Bringing positive change to young lives through the provision of quality, long-term mentoring support
Children and young people facing complex and multiple difficulties in life often experience low self esteem and social isolation. They are at higher risk of drug or alcohol addiction, becoming involved in criminal activity and are less likely to achieve academically whilst more likely to experience poor mental health in later life.
Friendship Works has been working with children and young people like these for over 40 years, matching volunteer mentors with young people to explore their potential and provide many of the protective factors known to build resilience in children and young people. Our mentoring model is unique in London and based on successful US charity Big Brothers Big Sisters and childhood attachment research.
The service aims to:
We provide children in need of support with an adult volunteer mentor to meet with them regularly for at least two years to help them explore their potential, get more out of their childhood, and develop valuable life skills.
Through regular outings, our mentors and mentees have the chance to discover mutual interests, take part in new activities and get to know London better. As our matches spend time together, they are able to build a safe, stable friendship, which helps increase a young person’s self esteem and confidence. Having a trusted adult to talk to about their lives gives them a chance to express themselves without fear of being judged, and supports their emotional well being.
All these factors work together to build resilience, meaning a child or young person is better equipped to deal with life’s challenges. This gives them a more positive view of themselves; develops a better understanding of their role within their community, and ultimately helps them find their place in the world.
We work with children and young people aged 5-18, primarily in the London boroughs of Islington, Camden, Tower Hamlets and Lambeth who are facing a range of challenges in life. There is no typical Friendship Works child and each young person we support is unique with varying needs however all are facing multiple disadvantages.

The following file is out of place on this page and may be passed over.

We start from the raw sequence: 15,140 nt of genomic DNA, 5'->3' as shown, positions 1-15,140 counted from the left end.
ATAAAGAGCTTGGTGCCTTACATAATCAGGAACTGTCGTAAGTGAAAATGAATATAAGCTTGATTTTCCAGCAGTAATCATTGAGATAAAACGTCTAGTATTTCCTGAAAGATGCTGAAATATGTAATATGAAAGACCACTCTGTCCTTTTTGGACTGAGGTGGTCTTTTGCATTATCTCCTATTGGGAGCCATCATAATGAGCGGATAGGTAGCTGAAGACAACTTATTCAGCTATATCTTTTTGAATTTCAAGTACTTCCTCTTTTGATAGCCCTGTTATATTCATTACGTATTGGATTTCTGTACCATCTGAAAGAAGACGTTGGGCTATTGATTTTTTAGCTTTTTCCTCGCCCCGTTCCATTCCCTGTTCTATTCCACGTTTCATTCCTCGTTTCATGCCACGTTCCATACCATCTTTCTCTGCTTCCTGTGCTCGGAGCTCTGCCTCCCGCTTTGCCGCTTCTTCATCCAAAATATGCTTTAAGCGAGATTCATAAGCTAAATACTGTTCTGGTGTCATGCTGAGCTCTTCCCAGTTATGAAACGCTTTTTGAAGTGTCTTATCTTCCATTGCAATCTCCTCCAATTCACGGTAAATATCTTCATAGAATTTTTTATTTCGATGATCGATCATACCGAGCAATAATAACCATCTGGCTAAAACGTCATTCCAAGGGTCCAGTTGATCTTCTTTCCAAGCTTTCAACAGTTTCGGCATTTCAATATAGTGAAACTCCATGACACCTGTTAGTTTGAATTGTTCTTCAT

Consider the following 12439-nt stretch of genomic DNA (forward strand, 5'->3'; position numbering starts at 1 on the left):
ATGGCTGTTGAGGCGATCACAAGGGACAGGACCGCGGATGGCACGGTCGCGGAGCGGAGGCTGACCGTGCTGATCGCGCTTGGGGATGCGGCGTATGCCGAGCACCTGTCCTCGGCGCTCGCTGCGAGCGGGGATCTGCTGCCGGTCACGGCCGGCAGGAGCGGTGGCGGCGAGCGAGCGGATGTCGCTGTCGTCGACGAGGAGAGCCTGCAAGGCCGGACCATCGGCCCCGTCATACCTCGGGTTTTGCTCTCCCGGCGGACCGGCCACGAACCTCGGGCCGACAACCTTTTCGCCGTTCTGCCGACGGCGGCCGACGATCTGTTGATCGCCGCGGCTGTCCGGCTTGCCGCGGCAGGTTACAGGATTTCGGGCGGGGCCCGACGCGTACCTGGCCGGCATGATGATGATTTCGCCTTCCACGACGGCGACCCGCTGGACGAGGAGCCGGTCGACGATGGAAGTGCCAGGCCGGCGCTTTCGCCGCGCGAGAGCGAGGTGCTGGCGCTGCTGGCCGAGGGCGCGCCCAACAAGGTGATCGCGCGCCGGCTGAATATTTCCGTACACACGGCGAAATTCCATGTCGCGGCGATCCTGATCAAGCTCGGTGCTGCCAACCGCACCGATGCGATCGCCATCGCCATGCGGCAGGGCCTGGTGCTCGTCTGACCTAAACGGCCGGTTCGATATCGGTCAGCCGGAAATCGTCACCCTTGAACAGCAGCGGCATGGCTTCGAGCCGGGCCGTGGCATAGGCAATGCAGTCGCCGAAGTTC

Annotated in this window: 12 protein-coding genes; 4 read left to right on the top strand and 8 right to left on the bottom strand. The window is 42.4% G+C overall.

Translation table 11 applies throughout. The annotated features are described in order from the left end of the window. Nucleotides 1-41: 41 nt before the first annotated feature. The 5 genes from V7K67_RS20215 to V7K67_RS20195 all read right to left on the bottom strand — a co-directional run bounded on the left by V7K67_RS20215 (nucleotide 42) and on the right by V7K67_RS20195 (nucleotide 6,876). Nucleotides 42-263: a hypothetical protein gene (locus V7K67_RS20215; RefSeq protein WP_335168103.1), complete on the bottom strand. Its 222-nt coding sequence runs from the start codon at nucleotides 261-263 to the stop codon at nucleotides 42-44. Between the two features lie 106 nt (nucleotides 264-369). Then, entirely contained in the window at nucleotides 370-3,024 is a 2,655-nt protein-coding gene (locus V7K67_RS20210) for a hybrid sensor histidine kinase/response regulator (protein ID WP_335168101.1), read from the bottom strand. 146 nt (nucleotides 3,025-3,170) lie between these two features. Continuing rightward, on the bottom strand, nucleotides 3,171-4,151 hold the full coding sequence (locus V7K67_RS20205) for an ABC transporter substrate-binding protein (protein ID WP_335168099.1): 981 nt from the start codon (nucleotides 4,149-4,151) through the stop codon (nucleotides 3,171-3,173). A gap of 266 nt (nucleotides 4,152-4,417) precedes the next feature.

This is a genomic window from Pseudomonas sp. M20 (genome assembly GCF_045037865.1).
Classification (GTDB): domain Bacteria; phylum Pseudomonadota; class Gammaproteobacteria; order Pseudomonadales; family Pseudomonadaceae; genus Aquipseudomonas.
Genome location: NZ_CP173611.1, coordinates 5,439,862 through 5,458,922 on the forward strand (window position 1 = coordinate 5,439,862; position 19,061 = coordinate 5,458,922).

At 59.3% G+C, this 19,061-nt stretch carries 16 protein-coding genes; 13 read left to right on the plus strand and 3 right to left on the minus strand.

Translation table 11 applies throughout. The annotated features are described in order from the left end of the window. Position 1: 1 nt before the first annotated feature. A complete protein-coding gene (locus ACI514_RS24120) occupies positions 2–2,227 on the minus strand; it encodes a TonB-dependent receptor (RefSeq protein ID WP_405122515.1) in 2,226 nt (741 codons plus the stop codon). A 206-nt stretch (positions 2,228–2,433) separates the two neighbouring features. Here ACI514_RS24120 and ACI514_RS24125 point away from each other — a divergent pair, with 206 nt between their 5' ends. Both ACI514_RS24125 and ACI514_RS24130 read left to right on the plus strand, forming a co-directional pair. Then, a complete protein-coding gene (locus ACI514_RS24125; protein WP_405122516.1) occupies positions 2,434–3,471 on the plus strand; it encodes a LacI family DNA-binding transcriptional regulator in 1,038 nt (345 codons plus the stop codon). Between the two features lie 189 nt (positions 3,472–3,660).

The types of circumstances they may be dealing with include:
If you are unsure whether our service would be appropriate for a child you know or if you are aware of funding outside of the areas we can currently cover please contact our Head of Service at email@example.com who will be happy to discuss things further.
To refer a child or young person please email our Friendship Works Head of Service Delivery firstname.lastname@example.org with a brief outline of their current circumstances and need for a mentor. Kate will get back to you to confirm whether we have space available on our waiting list at present and full details of how to make your referral. We are able to accept referrals from
When referring a child or young person it is important to make sure that:
Our mentoring model is based on the successful American charity Big Brothers Big Sisters and research into childhood attachment highlighting the importance of social and emotional development in building the resilience needed to face challenges in life. Our service does not seek to force change or fix behaviour but instead build a positive friendship between a child and mentor based on who they are. It is the strength of this relationship that increases self esteem and confidence encouraging a strong, positive sense of identity.
With 40 years of experience witnessing the impact of Friendship Works and seeing children’s lives change for the better we are confident our model works however we continue to conduct external evaluations and internal reviews to ensure we maintain this. Our work has been positively assessed by experts from Guy’s Hospital, University College London and New Philanthropy Capital.
As well as ongoing monitoring of the progress of our friendships, we meet regularly with parents, children and mentors to evaluate the impact of the relationship. Analysis of reviews with parents from April 2013 to August 2015 indicate the positive impact that mentoring has had:
After one year of being matched with a mentor:
In the same time period, 100 % of parents whose children had been matched for two years reported these positive changes in their children.
Our service is relationship led and a young person’s experience with their mentor is not always something which can be measured quantitatively. To ensure we evidence and evaluate these aspects we also capture qualitative data such as case studies, stories and quotes from young people, mentors and parents to help tell the story of our friendships
24 Angel Gate